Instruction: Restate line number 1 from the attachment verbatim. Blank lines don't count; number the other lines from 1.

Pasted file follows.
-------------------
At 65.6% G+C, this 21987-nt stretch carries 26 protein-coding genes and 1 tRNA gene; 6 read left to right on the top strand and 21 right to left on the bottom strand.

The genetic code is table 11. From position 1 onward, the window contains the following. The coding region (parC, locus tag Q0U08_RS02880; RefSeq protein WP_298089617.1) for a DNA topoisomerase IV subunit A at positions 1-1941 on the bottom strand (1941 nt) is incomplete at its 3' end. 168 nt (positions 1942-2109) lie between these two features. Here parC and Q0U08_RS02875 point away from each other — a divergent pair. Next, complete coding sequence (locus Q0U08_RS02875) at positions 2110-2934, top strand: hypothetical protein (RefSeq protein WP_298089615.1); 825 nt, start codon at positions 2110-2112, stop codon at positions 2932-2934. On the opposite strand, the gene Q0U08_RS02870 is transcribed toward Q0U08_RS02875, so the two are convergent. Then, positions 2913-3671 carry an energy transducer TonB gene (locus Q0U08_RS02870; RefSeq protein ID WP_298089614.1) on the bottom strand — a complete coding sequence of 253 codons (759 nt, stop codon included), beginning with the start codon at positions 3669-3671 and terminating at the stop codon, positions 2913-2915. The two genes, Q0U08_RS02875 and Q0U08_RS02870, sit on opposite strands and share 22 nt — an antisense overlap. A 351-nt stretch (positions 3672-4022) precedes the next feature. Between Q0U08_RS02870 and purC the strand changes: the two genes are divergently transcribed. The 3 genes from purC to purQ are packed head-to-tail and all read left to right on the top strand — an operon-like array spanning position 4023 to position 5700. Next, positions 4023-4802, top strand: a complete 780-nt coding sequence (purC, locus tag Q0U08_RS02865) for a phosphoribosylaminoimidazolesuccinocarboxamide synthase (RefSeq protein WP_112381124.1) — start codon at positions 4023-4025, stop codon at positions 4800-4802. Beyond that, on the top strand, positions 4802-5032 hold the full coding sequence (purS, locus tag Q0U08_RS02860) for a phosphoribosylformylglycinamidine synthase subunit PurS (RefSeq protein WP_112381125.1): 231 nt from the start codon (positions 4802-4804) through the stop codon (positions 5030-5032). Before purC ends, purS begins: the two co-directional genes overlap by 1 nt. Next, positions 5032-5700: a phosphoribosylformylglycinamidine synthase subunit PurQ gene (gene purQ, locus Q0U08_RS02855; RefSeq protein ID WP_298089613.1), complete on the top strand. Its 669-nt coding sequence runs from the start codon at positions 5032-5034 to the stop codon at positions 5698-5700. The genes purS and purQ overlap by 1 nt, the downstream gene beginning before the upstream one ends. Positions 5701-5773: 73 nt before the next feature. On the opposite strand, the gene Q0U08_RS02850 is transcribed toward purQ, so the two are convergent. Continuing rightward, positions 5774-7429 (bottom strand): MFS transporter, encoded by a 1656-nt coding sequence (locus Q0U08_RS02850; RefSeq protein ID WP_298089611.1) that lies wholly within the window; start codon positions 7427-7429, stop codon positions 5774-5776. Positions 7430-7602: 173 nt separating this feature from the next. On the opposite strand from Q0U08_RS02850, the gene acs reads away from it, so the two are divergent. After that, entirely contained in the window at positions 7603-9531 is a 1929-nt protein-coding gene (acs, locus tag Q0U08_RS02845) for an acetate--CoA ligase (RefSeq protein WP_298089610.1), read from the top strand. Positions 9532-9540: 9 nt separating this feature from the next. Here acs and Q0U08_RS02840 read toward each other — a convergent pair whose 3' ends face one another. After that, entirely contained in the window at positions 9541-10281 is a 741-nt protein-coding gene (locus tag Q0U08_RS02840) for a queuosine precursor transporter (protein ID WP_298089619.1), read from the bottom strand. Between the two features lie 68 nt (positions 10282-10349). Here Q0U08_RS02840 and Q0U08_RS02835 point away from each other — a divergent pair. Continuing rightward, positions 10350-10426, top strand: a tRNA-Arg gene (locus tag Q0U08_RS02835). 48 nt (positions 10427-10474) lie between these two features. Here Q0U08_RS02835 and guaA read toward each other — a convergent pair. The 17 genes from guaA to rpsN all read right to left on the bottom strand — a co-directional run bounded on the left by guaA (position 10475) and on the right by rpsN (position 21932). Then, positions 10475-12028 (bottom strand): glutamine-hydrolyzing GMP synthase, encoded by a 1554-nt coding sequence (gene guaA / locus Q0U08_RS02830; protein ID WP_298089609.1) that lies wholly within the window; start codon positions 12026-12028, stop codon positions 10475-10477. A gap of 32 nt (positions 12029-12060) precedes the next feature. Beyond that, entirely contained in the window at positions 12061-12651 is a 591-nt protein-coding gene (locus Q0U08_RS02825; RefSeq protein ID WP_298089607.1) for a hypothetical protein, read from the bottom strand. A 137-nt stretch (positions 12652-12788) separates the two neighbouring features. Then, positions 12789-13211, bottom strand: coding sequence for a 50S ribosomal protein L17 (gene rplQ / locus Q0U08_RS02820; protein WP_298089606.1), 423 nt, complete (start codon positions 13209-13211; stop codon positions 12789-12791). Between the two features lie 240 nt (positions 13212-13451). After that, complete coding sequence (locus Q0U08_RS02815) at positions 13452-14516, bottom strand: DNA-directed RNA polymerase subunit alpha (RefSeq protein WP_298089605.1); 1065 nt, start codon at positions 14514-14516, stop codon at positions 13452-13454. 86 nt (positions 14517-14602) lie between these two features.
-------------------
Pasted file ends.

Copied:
At 65.6% G+C, this 21987-nt stretch carries 26 protein-coding genes and 1 tRNA gene; 6 read left to right on the top strand and 21 right to left on the bottom strand.